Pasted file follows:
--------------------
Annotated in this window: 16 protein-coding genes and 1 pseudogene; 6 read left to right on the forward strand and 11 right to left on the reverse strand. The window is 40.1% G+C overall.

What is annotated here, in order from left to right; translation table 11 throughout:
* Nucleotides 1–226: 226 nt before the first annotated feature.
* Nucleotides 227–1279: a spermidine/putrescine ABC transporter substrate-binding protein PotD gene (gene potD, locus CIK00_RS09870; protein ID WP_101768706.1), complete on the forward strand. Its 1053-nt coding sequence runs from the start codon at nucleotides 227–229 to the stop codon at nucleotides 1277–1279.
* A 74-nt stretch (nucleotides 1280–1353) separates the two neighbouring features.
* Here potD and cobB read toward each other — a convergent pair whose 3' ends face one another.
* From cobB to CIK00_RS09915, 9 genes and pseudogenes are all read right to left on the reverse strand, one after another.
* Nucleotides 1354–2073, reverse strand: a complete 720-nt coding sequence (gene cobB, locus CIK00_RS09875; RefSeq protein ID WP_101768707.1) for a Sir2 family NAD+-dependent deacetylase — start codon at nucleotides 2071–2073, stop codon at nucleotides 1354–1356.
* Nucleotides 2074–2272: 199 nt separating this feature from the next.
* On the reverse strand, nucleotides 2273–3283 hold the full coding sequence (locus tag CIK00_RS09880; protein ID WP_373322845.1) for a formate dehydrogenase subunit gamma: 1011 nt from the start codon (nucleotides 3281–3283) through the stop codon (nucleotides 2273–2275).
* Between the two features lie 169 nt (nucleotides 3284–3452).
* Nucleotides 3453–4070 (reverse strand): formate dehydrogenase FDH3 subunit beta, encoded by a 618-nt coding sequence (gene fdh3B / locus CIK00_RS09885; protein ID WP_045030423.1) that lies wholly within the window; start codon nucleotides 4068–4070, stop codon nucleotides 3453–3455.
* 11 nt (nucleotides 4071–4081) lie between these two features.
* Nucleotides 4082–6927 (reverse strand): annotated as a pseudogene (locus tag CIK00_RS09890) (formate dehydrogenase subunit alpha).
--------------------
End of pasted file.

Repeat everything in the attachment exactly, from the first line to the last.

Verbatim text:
Annotated in this window: 16 protein-coding genes and 1 pseudogene; 6 read left to right on the forward strand and 11 right to left on the reverse strand. The window is 40.1% G+C overall.

What is annotated here, in order from left to right; translation table 11 throughout:
* Nucleotides 1–226: 226 nt before the first annotated feature.
* Nucleotides 227–1279: a spermidine/putrescine ABC transporter substrate-binding protein PotD gene (gene potD, locus CIK00_RS09870; protein ID WP_101768706.1), complete on the forward strand. Its 1053-nt coding sequence runs from the start codon at nucleotides 227–229 to the stop codon at nucleotides 1277–1279.
* A 74-nt stretch (nucleotides 1280–1353) separates the two neighbouring features.
* Here potD and cobB read toward each other — a convergent pair whose 3' ends face one another.
* From cobB to CIK00_RS09915, 9 genes and pseudogenes are all read right to left on the reverse strand, one after another.
* Nucleotides 1354–2073, reverse strand: a complete 720-nt coding sequence (gene cobB, locus CIK00_RS09875; RefSeq protein ID WP_101768707.1) for a Sir2 family NAD+-dependent deacetylase — start codon at nucleotides 2071–2073, stop codon at nucleotides 1354–1356.
* Nucleotides 2074–2272: 199 nt separating this feature from the next.
* On the reverse strand, nucleotides 2273–3283 hold the full coding sequence (locus tag CIK00_RS09880; protein ID WP_373322845.1) for a formate dehydrogenase subunit gamma: 1011 nt from the start codon (nucleotides 3281–3283) through the stop codon (nucleotides 2273–2275).
* Between the two features lie 169 nt (nucleotides 3284–3452).
* Nucleotides 3453–4070 (reverse strand): formate dehydrogenase FDH3 subunit beta, encoded by a 618-nt coding sequence (gene fdh3B / locus CIK00_RS09885; protein ID WP_045030423.1) that lies wholly within the window; start codon nucleotides 4068–4070, stop codon nucleotides 3453–3455.
* 11 nt (nucleotides 4071–4081) lie between these two features.
* Nucleotides 4082–6927 (reverse strand): annotated as a pseudogene (locus tag CIK00_RS09890) (formate dehydrogenase subunit alpha).